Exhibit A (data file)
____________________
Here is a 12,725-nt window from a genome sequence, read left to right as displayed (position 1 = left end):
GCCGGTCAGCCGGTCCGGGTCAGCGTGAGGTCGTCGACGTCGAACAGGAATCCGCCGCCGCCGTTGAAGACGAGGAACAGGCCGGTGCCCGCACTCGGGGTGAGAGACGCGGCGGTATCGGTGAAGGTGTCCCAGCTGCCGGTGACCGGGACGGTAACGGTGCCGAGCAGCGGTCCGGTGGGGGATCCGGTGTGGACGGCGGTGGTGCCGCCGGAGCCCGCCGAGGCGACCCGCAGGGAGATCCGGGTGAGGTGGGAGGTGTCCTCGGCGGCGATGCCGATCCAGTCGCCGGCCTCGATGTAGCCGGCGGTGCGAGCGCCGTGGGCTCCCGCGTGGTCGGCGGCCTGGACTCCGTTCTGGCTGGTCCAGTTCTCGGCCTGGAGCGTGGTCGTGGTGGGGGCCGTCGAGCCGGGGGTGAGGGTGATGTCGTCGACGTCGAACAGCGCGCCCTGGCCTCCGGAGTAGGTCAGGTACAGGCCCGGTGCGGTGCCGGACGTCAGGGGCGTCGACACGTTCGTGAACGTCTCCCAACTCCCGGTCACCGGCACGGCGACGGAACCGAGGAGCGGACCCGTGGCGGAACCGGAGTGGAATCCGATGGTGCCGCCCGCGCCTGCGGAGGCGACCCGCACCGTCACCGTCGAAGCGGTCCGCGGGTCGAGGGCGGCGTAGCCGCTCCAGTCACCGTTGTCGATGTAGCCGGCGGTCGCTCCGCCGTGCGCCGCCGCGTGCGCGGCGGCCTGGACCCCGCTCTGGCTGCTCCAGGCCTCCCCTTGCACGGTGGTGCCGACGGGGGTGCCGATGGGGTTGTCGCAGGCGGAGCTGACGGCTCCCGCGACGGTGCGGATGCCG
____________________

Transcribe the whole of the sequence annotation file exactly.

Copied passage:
Here is a 12,725-nt window from a genome sequence, read left to right as displayed (position 1 = left end):
GCCGGTCAGCCGGTCCGGGTCAGCGTGAGGTCGTCGACGTCGAACAGGAATCCGCCGCCGCCGTTGAAGACGAGGAACAGGCCGGTGCCCGCACTCGGGGTGAGAGACGCGGCGGTATCGGTGAAGGTGTCCCAGCTGCCGGTGACCGGGACGGTAACGGTGCCGAGCAGCGGTCCGGTGGGGGATCCGGTGTGGACGGCGGTGGTGCCGCCGGAGCCCGCCGAGGCGACCCGCAGGGAGATCCGGGTGAGGTGGGAGGTGTCCTCGGCGGCGATGCCGATCCAGTCGCCGGCCTCGATGTAGCCGGCGGTGCGAGCGCCGTGGGCTCCCGCGTGGTCGGCGGCCTGGACTCCGTTCTGGCTGGTCCAGTTCTCGGCCTGGAGCGTGGTCGTGGTGGGGGCCGTCGAGCCGGGGGTGAGGGTGATGTCGTCGACGTCGAACAGCGCGCCCTGGCCTCCGGAGTAGGTCAGGTACAGGCCCGGTGCGGTGCCGGACGTCAGGGGCGTCGACACGTTCGTGAACGTCTCCCAACTCCCGGTCACCGGCACGGCGACGGAACCGAGGAGCGGACCCGTGGCGGAACCGGAGTGGAATCCGATGGTGCCGCCCGCGCCTGCGGAGGCGACCCGCACCGTCACCGTCGAAGCGGTCCGCGGGTCGAGGGCGGCGTAGCCGCTCCAGTCACCGTTGTCGATGTAGCCGGCGGTCGCTCCGCCGTGCGCCGCCGCGTGCGCGGCGGCCTGGACCCCGCTCTGGCTGCTCCAGGCCTCCCCTTGCACGGTGGTGCCGACGGGGGTGCCGATGGGGTTGTCGCAGGCGGAGCTGACGGCTCCCGCGACGGTGCGGATGCCG